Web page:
Upper Urinary Tract
Micropercutaneous nephrolithotomy (microperc) vs retrograde intrarenal surgery for the management of small renal calculi: a randomized controlled trial
Article first published online: 4 JUL 2013
© 2013 BJU International
Volume 112, Issue 3, pages 355–361, August 2013
How to Cite
Sabnis, R. B., Ganesamoni, R., Doshi, A., Ganpule, A. P., Jagtap, J. and Desai, M. R. (2013), Micropercutaneous nephrolithotomy (microperc) vs retrograde intrarenal surgery for the management of small renal calculi: a randomized controlled trial. BJU International, 112: 355–361. doi: 10.1111/bju.12164
- Issue published online: 4 JUL 2013
- Article first published online: 4 JUL 2013
- retrograde intrarenal surgery;
- small renal calculi;
- laser lithotripsy
- To compare micropercutaneous nephrolithotomy (microperc) and retrograde intrarenal surgery (RIRS) for the management of renal calculi <1.5 cm with regard to stone clearance rates and surgical characteristics, complications and postoperative recovery.
Patients and Methods
- Seventy patients presenting with renal calculi <1.5 cm were equally randomized to a microperc or a RIRS group between February 2011 and August 2012 in this randomized controlled trial. Randomization was based on centralized computer-generated numbers. Patients and authors assessing the outcomes were not blinded to the procedure.
- Microperc was performed using a 4.85-F (16-gauge) needle with a 272-μm laser fibre. RIRS was performed using a uretero-renoscope.
- Variables studied were stone clearance rates, operating time, need for JJ stenting, intra-operative and postoperative complications (according to the Clavien–Dindo classification system), surgeon discomfort score, postoperative pain score, analgesic requirement and hospital stay.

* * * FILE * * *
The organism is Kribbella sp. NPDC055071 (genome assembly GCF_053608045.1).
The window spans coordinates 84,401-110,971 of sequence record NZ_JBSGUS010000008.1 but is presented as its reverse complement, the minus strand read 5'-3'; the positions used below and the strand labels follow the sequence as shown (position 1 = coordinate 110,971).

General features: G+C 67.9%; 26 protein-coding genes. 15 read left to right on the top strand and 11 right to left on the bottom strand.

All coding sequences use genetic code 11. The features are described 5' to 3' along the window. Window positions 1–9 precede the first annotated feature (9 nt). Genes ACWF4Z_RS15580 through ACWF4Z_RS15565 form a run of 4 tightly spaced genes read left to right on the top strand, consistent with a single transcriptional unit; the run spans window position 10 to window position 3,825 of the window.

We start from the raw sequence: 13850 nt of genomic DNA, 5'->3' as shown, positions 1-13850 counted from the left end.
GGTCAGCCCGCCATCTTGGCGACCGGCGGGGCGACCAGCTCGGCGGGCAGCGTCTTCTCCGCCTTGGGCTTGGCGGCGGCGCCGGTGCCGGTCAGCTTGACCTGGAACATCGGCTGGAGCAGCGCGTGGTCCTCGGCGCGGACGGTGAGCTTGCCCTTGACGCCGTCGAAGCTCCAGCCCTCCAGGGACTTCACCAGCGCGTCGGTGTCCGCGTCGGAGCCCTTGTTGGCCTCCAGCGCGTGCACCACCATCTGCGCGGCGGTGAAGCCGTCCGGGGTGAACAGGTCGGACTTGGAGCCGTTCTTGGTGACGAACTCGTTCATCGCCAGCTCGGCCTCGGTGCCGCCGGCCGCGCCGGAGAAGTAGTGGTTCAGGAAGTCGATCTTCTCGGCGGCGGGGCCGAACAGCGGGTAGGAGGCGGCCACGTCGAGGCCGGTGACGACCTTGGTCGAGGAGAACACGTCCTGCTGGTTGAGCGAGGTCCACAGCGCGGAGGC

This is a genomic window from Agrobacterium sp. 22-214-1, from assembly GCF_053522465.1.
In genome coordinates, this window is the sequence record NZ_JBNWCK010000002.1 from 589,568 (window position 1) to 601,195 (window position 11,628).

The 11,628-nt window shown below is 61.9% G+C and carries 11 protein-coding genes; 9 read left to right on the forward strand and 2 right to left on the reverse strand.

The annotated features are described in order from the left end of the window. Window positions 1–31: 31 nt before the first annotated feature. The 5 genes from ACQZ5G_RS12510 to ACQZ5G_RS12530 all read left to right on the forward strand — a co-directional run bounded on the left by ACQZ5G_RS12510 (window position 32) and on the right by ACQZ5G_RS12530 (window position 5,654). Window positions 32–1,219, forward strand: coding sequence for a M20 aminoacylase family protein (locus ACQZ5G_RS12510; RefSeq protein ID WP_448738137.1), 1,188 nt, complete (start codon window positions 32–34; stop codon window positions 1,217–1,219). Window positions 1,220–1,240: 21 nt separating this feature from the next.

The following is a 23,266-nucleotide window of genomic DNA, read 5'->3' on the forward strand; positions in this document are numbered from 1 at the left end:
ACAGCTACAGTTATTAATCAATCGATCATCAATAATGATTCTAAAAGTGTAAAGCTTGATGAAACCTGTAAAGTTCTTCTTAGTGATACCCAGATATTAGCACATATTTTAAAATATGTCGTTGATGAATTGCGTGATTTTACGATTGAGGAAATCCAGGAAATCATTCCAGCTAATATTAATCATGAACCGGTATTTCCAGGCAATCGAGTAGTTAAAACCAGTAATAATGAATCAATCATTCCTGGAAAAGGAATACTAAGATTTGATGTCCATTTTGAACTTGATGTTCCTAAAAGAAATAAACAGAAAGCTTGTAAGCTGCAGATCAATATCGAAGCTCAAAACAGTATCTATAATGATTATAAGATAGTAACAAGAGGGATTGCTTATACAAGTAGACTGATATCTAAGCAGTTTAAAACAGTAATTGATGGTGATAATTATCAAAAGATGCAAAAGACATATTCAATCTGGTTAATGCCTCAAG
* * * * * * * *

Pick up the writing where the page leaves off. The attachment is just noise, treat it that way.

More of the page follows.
- Stone clearance was assessed using ultrasonography and X-ray plain abdominal film of kidney, ureter and bladder at 3 months.
- There were 35 patients in each group. All the patients were included in the final analysis.
- The stone clearance rates in the microperc and RIRS groups were similar (97.1 vs 94.1%, P = 1.0).
- The mean [sd] operating time was similar between the groups (51.6 [18.5] vs 47.1 [17.5], P = 0.295). JJ stenting was required in a lower proportion of patients in the microperc group (20 vs 62.8%, P < 0.001). Intra-operative complications were a minor pelvic perforation in one patient and transient haematuria in two patients, all in the microperc group. One patient in each group required conversion to miniperc.
- One patient in the microperc group needed RIRS for small residual calculi 1 day after surgery. The decrease in haemoglobin was greater in the microperc group (0.96 vs 0.56 g/dL, P < 0.001). The incidence of postoperative fever (Clavien I) was similar in the two groups (8.6 vs 11.4%, P = 1.0). None of the patients in the study required blood transfusion.
- The mean [sd] postoperative pain score at 24 h was slightly higher in the microperc group (1.9 [1.2] vs 1.6 [0.8], P = 0.045). The mean [sd] analgesic requirement was higher in the microperc group (90  vs 40  mg tramadol, P < 0.001). The mean [sd] hospital stay was similar in the two groups (57  vs 48  h, P = 0.08).
- Microperc is a safe and effective alternative to RIRS for the management of small renal calculi and has similar stone clearance and complication rates when compared to RIRS.
- Microperc is associated with higher haemoglobin loss, increased pain and higher analgesic requirements, while RIRS is associated with a higher requirement for JJ stenting.